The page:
Sesquicentennial Highlights

Sesquicentennial Highlights
Excerpts from the Plain Talk 1906 Continued

Library Meeting: Notice is hereby given that the regular annual meeting of the Vermillion Library Association will be held at the Council Room on January 12, 1903 at 7:30 p.m. Voting on the proposition of turning the library over to the city, to be owned and controlled by the city hereafter will be held. Ordered by the Board of Trustees.

Do you like sausage? Marek's Palace Market makes the best. Pork sausage is 10 cents per lb.; chopped beef 10 cents per lb.; home made bologna, 3 lbs. for 25 cents; veal ham (it's out of sight), 15 cents per lb. The store is closed on Sundays, other days phone 41.

Blacksmiths of the city are working night and day at present to handle the great amount of work on hand. The icy condition of the roads makes it necessary to have horses sharp shod.

Landlord Sampson invites the public generally to make themselves at home in The Waldorf billiard and pool room in the amusement parlors.

Nineteen turkeys were purchased by McCaull Webster Co. in this city just before Christmas and distributed among their employees in Clay and adjoining counties.

Down at the boat landing today a big turkey shoot is being pulled off. There is plenty of game and both rifle and shotguns are being used. This afternoon a live pigeon shoot will take place.

Skating on the Vermillion River is said to be very good. The ice will be crowded this afternoon with fancy skaters, and if you want to have a good time for a few hours join in the push.

Merchants generally expect a falling off of business just after Christmas, but this year trade continues as good, if not better, than during the holiday season.

The first annual meeting of the Vermillion Hotel Company was held Tuesday evening. The company has spent $27,000 in the construction and filling of The Waldorf.

Pneumonia follows a cold, but never follows the use of Foley's Honey and Tar. The 50 cent size, 2 1/2 times as much as the small size, and the $1.00 size almost 6 times as much. Sold and recommended by all druggists in Vermillion.

There was fair attendance at the Library Association meeting on Monday night, but not enough to constitute a quorum so the meeting was postponed until the first Monday in April.

The fees from the office of the Register of Deeds during the year amounted to $1,373.11 or within $57 of the record made during the previous year.

It is surprising the number of Clay County citizens who have gone up to Canada and taken land under the British Homestead laws. It is claimed that the laws are lenient to an extreme.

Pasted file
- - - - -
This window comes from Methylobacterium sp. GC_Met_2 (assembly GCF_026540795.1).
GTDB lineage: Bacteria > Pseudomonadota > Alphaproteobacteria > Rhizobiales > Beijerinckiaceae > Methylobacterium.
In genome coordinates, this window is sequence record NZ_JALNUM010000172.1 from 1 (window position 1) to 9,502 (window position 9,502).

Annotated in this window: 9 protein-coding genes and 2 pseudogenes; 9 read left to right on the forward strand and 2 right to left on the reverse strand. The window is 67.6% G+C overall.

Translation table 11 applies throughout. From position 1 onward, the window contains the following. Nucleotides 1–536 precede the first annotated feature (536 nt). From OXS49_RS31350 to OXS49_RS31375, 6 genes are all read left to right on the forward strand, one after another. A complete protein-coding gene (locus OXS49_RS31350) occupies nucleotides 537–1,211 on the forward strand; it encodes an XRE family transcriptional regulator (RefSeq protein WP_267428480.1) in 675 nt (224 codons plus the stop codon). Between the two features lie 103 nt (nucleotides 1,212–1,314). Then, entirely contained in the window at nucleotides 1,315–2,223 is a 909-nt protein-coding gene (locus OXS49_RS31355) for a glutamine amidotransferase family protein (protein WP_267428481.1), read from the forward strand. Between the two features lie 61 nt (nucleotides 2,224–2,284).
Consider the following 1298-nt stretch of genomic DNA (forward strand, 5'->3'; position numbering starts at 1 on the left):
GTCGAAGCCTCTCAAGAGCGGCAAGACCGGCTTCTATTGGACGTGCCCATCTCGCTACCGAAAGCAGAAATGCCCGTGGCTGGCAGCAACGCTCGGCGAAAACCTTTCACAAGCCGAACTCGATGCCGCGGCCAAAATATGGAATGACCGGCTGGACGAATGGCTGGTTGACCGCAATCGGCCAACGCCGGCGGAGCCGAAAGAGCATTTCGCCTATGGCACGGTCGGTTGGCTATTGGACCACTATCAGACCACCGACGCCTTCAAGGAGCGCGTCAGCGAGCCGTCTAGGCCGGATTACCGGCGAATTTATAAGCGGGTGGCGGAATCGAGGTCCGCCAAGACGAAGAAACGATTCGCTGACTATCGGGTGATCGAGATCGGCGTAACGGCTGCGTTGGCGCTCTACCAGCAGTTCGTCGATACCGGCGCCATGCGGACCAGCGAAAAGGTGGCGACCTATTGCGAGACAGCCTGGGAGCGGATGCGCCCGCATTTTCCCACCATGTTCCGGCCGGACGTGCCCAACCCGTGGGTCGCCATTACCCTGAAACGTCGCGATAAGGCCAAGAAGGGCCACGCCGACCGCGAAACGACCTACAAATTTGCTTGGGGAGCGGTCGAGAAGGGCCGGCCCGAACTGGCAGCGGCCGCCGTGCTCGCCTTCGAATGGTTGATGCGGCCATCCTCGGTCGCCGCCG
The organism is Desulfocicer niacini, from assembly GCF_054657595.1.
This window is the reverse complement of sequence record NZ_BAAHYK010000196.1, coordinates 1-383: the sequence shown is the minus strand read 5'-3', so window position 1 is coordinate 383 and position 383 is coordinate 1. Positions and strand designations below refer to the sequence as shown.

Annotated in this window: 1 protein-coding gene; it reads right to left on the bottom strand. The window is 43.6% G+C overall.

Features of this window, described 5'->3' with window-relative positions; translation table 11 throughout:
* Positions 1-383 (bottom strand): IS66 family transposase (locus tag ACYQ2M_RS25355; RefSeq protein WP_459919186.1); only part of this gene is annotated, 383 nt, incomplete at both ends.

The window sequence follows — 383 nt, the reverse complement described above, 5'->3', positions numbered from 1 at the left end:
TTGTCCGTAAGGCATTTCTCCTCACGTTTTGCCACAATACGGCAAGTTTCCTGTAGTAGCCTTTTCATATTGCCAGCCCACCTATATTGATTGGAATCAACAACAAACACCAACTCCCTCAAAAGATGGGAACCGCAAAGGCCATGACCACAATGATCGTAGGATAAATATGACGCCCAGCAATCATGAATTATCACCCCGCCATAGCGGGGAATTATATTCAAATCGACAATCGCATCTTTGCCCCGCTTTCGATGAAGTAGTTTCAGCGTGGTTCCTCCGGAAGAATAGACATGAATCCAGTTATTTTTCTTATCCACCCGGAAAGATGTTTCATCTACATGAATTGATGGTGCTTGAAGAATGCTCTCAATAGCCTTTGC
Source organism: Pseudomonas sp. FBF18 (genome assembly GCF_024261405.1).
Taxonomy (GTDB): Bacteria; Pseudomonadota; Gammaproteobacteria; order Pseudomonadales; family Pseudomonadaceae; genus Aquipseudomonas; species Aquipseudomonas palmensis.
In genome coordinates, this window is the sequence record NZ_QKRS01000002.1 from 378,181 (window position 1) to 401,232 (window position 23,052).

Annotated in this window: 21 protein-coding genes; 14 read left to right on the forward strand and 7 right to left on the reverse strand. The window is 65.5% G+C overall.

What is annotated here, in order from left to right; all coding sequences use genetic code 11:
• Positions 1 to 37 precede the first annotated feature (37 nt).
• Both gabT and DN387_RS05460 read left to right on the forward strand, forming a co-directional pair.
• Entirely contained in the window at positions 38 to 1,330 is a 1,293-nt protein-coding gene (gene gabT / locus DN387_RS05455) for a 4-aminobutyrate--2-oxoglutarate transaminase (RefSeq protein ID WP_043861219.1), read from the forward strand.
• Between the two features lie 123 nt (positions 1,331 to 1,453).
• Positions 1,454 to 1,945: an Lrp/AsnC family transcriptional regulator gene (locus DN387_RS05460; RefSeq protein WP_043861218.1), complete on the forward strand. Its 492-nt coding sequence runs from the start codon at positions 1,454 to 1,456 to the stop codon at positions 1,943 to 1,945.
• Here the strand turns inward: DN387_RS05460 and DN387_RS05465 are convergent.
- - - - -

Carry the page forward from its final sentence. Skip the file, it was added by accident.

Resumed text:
Wood promises to bring a neat price next fall and winter, even though coal is plentiful then. The choppers are none too numerous this winter, and those who are swinging the axe demand $1.25 per cord against .75 cents heretofore.

The Library Committee is selecting a number of new books to be purchased shortly. The demand for popular stories is greatly in excess of the supply.

George Gee will discontinue running the barber shop under Grange & McVicker's store and will henceforth be found taking care of one of the chairs at The Palace Shop at The Waldorf.

It will seem like old times to see the name of John O'Connor's new harness shop on Cottage Avenue. It was 13 years ago that he went out of business, but his hands have not lost the ability to make harness nor has he lost any friends.

The gasoline lamp under the hot soda fountain at Vincent's store exploded Tuesday afternoon. The burner was thrown in the street and the fire extinguished before the fire department could arrive on the scene. Winfield Copeland burned his hand in trying to throw out the burning tureen.

Dill pickles per dozen, 15 cents. Sauerkraut per gallon 25 cents at Mareck's Market.

Real estate dealers state that there is an unprecedented inquiry for city property this year. There is one order for 38 lots within seven blocks of The University.

Workmen are busy making improvements in the interior of Lee & Prentis's store. A skylight has been placed near the rear of the clothing department and the hat department is being modernized.

The Odd Fellows will hold a banquet in their lodge rooms for the benefit of the I.O.O.F. home. All members and friends are urged to be present.

If you want the bus, phone 2L3.

The carpenters have finished their work on the R. F. Stinson home and now the painters are putting on the finishing touches. Mr. Stinson hopes to move into the home very soon.

The residents of Fairview Township should get together and make arrangements for the building of their new Catholic Church. We understand that enough money was raised by subscription several months ago for a new building, and that now all that is necessary is to go after it. The changes in priests, which have taken place two or three times of late, are responsible for the seeming inactivity in the erection of the church. We hope Rev. Father Flood will remain here permanently, and that he will arouse his flock in Fairview to action.

Excerpts taken from a historical edition of the Yankton Press & Dakotan published in 1903.

2009 will mark the 150th birthday of the city of Vermillion. Each week until the sesquicentennial celebration, this column will present notable historic information pertaining to the city and surrounding areas.

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